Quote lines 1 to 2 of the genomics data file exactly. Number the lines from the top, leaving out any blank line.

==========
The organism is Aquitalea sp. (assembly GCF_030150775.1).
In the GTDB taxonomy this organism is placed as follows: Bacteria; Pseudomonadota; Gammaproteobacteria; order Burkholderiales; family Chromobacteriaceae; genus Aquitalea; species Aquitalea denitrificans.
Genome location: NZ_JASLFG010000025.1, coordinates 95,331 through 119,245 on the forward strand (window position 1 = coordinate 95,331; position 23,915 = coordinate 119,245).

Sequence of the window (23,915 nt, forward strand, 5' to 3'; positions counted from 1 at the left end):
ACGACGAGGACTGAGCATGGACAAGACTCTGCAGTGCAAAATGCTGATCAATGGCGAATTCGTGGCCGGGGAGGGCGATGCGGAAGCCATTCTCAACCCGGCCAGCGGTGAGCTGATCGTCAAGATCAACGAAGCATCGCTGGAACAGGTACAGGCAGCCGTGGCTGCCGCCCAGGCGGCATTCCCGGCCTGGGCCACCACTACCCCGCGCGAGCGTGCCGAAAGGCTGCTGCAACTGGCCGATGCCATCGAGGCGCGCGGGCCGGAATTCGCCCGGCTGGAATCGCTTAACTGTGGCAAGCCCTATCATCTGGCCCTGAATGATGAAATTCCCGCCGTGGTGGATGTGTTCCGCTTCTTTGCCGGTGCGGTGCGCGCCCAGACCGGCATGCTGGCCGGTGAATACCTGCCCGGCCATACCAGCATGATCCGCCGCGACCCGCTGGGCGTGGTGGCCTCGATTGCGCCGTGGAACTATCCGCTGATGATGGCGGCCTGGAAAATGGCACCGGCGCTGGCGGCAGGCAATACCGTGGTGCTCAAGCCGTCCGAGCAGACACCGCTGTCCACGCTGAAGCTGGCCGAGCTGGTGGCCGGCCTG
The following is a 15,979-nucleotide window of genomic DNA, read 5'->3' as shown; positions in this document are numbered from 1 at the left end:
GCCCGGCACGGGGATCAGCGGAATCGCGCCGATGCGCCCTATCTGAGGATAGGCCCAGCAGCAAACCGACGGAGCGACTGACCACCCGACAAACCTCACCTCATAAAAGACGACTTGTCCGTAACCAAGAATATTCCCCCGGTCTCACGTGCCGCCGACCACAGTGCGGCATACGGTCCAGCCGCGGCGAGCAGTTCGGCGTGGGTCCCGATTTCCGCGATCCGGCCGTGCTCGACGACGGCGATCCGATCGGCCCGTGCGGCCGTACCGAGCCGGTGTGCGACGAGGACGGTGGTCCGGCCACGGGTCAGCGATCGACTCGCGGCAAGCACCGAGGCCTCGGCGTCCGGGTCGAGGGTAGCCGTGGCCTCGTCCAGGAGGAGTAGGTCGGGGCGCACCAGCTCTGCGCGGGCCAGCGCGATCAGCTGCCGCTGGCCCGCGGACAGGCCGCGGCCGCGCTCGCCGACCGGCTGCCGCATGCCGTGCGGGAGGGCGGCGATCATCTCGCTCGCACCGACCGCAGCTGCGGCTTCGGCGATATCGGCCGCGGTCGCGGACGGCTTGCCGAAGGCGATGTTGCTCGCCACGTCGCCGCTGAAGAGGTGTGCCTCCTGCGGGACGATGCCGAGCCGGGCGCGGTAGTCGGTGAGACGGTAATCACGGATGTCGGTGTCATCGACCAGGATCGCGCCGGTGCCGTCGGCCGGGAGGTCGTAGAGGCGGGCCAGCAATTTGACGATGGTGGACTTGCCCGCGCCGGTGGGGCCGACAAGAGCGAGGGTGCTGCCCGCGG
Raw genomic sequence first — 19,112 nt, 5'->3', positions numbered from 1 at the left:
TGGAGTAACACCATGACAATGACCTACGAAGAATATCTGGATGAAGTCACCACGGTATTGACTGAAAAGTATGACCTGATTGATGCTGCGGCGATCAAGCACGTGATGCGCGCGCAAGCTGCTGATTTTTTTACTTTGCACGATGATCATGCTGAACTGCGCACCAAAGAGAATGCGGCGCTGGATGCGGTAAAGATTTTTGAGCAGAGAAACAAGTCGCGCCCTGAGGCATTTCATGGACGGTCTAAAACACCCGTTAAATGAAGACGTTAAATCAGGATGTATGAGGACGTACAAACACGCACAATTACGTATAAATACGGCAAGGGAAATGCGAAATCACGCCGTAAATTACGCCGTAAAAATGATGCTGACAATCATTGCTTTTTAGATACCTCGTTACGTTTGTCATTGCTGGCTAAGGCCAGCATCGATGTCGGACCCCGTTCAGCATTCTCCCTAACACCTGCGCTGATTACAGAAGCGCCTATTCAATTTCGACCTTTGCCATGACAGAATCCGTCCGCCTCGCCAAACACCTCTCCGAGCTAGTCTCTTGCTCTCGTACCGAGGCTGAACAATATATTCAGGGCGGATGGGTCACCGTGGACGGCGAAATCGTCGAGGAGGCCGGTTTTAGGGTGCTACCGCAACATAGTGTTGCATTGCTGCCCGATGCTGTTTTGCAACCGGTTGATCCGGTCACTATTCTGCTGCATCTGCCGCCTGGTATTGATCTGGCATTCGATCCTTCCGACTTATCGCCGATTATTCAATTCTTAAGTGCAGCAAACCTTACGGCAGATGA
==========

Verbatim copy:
The organism is Aquitalea sp. (assembly GCF_030150775.1).
In the GTDB taxonomy this organism is placed as follows: Bacteria; Pseudomonadota; Gammaproteobacteria; order Burkholderiales; family Chromobacteriaceae; genus Aquitalea; species Aquitalea denitrificans.